Do we really need more mortgage regulation? The kind that gives the Financial Regulator the authority to actually ban certain lending or investment products?
Or would it not just be better to remind the banks what responsible, prudential lending is, and how that was the way they used to function?
Last week the Consumer Consultative Panel of the Financial Regulator took a last pot shot – they are being disbanded and will be replaced with yet another committee of some sort – at the way mortgages have been and continue to be regulated here.
They decried the way the banks lent so recklessly during the property bubble years, especially in giving out 100 per cent, 35 or 40 year loans, interest only loans and sub-prime loans to unsuitable candidates.
They suggest, for example, that interest only loans be banned.
They condemn the way that variable rate borrowers are now being ‘unfairly’ treated by the banks compared to lucky tracker rate borrowers whose loans are effectively fixed at whatever the ECB rate is plus the agreed premium rate, which would typically be in the region of another one per cent.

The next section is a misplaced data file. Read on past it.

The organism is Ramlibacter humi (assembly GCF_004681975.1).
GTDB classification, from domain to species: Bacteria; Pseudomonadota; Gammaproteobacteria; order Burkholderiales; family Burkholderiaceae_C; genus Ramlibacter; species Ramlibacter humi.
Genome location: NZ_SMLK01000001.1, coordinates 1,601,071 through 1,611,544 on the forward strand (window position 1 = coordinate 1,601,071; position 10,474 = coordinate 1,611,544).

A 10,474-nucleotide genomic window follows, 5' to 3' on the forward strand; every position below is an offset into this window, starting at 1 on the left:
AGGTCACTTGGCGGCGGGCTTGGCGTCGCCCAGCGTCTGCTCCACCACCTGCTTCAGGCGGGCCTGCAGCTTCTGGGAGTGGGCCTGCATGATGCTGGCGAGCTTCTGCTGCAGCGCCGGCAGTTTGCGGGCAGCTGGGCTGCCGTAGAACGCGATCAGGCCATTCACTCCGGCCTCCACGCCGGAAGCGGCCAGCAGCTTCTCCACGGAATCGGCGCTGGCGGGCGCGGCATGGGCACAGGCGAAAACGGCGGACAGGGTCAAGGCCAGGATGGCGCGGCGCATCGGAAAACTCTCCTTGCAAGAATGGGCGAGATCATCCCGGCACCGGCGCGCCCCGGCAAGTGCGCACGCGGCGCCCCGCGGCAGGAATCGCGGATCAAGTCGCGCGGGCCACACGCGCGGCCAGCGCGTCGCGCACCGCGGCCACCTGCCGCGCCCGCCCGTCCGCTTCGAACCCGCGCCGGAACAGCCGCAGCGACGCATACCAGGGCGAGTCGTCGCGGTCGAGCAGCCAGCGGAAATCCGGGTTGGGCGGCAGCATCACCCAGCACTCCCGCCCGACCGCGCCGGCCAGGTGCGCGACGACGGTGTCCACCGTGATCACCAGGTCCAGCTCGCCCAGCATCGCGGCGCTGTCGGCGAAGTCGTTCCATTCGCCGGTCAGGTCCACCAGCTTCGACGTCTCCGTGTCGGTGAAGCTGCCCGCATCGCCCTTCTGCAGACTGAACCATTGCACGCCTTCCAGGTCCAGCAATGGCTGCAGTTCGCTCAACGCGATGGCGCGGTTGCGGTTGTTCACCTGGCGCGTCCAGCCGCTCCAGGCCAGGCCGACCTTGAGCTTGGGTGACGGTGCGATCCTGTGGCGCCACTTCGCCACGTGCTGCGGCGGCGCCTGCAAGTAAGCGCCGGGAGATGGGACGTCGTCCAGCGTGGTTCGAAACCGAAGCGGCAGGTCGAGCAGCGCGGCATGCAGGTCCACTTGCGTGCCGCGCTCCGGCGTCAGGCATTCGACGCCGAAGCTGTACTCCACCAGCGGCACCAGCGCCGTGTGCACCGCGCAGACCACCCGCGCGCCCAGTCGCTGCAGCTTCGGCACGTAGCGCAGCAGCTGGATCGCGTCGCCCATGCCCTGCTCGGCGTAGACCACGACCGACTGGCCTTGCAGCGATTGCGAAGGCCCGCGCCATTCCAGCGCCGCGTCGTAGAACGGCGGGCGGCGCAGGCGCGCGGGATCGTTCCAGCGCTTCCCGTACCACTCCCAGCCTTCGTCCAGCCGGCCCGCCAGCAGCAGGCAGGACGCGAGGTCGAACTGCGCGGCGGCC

The tracker rate borrower, is of course in a very privileged position – thank goodness someone is in this sorry tale of a decade of runaway, irresponsible lending.
But not all of the 80 per cent of variable rate borrowers are in difficulty as lending rates rise: many are in the home stretch of mortgage terms that may have been taken out in the mid-1980s or early ‘90s and they are mainly paying off capital with their repayments, and not interest anymore.
Their mortgages may also be relatively small and they are not in negative equity, compared to the more recent boom-time borrower.
Even with rates rising, many variable rate borrowers are still paying interest below four per cent, which in the longer history of Irish interest rates, is well below the historic mean.
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